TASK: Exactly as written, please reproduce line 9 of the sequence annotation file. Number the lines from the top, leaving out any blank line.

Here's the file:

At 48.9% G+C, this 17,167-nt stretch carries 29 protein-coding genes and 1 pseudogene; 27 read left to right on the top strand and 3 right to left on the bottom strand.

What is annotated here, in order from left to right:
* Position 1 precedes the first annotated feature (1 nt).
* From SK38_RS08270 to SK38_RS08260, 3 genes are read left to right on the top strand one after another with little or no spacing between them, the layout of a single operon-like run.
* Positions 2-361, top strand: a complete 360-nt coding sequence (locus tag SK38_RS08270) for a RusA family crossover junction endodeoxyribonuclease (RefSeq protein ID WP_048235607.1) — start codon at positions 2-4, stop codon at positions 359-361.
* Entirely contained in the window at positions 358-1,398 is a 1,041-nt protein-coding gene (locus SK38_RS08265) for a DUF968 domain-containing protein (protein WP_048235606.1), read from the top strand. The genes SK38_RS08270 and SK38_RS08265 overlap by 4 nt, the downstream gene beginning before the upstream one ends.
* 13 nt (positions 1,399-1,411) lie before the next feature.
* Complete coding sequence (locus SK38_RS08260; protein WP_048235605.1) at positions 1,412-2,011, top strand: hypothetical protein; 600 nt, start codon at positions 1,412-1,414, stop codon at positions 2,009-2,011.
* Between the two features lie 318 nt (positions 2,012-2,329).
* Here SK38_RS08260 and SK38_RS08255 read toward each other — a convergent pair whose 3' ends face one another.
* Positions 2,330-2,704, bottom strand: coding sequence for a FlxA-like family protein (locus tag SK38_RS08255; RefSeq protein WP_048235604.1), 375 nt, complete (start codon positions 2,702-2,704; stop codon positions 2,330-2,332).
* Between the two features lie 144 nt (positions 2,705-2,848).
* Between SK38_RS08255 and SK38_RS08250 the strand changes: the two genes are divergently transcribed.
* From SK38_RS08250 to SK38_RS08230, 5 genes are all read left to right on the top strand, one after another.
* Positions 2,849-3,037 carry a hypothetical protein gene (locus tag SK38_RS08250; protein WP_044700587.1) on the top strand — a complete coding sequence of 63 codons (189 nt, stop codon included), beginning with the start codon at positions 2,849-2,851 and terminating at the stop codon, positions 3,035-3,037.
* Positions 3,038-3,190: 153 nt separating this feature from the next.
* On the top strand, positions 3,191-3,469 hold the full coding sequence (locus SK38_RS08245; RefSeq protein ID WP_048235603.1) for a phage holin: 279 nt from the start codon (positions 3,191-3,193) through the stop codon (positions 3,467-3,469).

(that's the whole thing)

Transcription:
* Between the two features lie 318 nt (positions 2,012-2,329).